Elon Musk: Only paid subscribers will show up in your Twitter ‘For You' feed

This is an unfair way to get people to pay for Twitter, as it should be a free service.Elon Musk has announced Twitter's latest push to get people to pay $84 a year for the social network: Twitter will promote only paid subscribers' tweets, and non-subscribers will not be allowed to vote in polls.

Elon Musk: Only paid subscribers will show up in your Twitter ‘For You' feed

CNN New York --

Elon Musk announced Twitter's latest effort to encourage people to pay $84 per year for the social media network. Twitter will only promote paid subscribers' tweets and will ban non-subscribers from voting in polls.

Twitter's "For You" tab is the first screen users see when they open the app. It curates tweets using an algorithm. This means that it can display tweets from people you don’t follow. Soon, the For You tab will only recommend people who have paid for Twitter Blue premium service.

He tweeted Monday night that only verified accounts would be eligible for For You recommendations starting April 15th. "The only real way to stop advanced AI bot swarms from taking over is through the. Otherwise, it is a losing battle. For the same reason, voting in polls will need verification.

Users can increase their followers by appearing in the "For You" feed. Although voting in polls isn't beneficial to all users, blocking others from voting might encourage them to sign up for the premium service.

Musk often posts polls on Twitter asking users anything from whether he should resign as CEO of the platform to selling shares of Tesla stock (TSLA).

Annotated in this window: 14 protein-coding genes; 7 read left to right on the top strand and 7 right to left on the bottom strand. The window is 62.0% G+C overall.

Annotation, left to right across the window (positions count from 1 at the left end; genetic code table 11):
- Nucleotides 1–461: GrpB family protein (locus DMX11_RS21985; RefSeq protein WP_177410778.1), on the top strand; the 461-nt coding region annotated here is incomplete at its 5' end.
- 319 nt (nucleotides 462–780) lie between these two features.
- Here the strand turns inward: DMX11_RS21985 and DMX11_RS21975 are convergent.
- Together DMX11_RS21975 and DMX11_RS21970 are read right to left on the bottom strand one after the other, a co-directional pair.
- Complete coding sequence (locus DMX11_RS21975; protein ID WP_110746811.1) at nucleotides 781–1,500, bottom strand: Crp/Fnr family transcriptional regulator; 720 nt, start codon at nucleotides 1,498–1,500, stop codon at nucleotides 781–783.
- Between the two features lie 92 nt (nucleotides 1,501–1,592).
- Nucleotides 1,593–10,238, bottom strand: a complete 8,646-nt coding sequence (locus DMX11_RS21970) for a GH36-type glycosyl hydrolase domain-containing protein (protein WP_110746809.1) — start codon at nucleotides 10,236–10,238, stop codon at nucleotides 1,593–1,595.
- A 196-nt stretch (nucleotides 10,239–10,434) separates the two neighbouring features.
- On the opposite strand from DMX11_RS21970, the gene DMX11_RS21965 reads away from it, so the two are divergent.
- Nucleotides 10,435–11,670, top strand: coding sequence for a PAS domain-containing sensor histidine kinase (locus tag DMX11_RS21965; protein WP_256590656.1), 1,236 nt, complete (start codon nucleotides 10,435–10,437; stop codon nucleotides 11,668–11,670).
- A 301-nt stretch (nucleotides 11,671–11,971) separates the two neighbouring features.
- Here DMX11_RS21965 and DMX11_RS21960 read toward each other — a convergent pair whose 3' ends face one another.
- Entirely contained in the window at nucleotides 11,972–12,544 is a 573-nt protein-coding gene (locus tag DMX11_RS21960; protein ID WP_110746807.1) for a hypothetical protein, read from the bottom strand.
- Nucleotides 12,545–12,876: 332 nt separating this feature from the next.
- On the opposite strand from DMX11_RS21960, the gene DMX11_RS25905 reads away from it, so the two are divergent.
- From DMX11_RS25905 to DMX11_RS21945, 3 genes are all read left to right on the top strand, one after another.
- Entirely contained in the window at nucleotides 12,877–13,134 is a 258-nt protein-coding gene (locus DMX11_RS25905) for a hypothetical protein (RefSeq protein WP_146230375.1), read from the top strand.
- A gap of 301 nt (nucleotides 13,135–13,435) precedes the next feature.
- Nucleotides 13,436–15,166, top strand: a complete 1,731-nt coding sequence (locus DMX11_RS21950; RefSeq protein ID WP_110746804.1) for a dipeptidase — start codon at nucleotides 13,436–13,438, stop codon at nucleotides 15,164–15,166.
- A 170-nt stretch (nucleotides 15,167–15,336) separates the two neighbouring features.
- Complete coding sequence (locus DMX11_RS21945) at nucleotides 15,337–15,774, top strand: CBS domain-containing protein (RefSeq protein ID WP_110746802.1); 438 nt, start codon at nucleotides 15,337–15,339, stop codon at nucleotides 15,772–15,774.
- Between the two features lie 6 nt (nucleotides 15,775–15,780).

Musk claimed that Twitter was making changes to combat bot accounts. However, he later tweeted, "That said, it's okay to have verified bot accounts provided they follow terms and don't impersonate humans."

This is part of Musk’s plan to make Twitter less dependent on advertising dollars. Since Musk assumed control in October, a significant amount of Twitter's advertising base has left the platform.

Musk announced last week that those who had received a blue checkmark for free - usually celebrities and government officials - would be losing that verification beginning in April unless the user agrees to pay a $84 annual or $8 per month subscription fee.

Musk and William Shatner, actor, clashed over Twitter this weekend when Shatner opposed the idea of paying to have the checkmark marked.

"Hey URL, what's this about blue check going away unless you pay Twitter?" Shatner tweeted. "I've been here 15 years, giving my time and witty thoughts all to bupkis. Are you telling me I must pay for something that you gave me free of charge?

Musk replied to Shatner's tweet on Sunday: "It's more important about treating everyone equally." Celebrities shouldn't have to be treated differently.